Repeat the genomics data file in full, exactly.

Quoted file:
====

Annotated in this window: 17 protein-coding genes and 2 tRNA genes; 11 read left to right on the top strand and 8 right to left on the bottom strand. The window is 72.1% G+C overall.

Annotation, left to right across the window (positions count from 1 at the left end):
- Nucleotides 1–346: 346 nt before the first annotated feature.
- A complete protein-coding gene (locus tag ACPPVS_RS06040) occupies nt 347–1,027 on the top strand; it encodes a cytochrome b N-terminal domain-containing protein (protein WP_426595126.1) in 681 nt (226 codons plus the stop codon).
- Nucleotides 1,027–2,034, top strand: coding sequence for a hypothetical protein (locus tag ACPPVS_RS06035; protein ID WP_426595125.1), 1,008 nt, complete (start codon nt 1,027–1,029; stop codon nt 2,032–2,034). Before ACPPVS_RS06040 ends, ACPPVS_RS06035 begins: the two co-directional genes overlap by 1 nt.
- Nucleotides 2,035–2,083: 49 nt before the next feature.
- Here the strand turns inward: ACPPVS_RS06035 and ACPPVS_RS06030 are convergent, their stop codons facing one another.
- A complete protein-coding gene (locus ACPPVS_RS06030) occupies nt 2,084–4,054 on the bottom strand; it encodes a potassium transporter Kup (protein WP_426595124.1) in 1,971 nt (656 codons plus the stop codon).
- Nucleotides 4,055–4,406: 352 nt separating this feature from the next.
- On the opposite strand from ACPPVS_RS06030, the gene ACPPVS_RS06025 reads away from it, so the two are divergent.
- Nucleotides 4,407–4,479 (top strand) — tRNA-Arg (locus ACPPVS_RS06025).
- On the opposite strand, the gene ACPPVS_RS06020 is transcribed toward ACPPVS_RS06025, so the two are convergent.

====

Annotated in this window: 17 protein-coding genes and 2 tRNA genes; 11 read left to right on the top strand and 8 right to left on the bottom strand. The window is 72.1% G+C overall.

Annotation, left to right across the window (positions count from 1 at the left end):
- Nucleotides 1–346: 346 nt before the first annotated feature.
- A complete protein-coding gene (locus tag ACPPVS_RS06040) occupies nt 347–1,027 on the top strand; it encodes a cytochrome b N-terminal domain-containing protein (protein WP_426595126.1) in 681 nt (226 codons plus the stop codon).
- Nucleotides 1,027–2,034, top strand: coding sequence for a hypothetical protein (locus tag ACPPVS_RS06035; protein ID WP_426595125.1), 1,008 nt, complete (start codon nt 1,027–1,029; stop codon nt 2,032–2,034). Before ACPPVS_RS06040 ends, ACPPVS_RS06035 begins: the two co-directional genes overlap by 1 nt.
- Nucleotides 2,035–2,083: 49 nt before the next feature.
- Here the strand turns inward: ACPPVS_RS06035 and ACPPVS_RS06030 are convergent, their stop codons facing one another.
- A complete protein-coding gene (locus ACPPVS_RS06030) occupies nt 2,084–4,054 on the bottom strand; it encodes a potassium transporter Kup (protein WP_426595124.1) in 1,971 nt (656 codons plus the stop codon).
- Nucleotides 4,055–4,406: 352 nt separating this feature from the next.
- On the opposite strand from ACPPVS_RS06030, the gene ACPPVS_RS06025 reads away from it, so the two are divergent.
- Nucleotides 4,407–4,479 (top strand) — tRNA-Arg (locus ACPPVS_RS06025).
- On the opposite strand, the gene ACPPVS_RS06020 is transcribed toward ACPPVS_RS06025, so the two are convergent.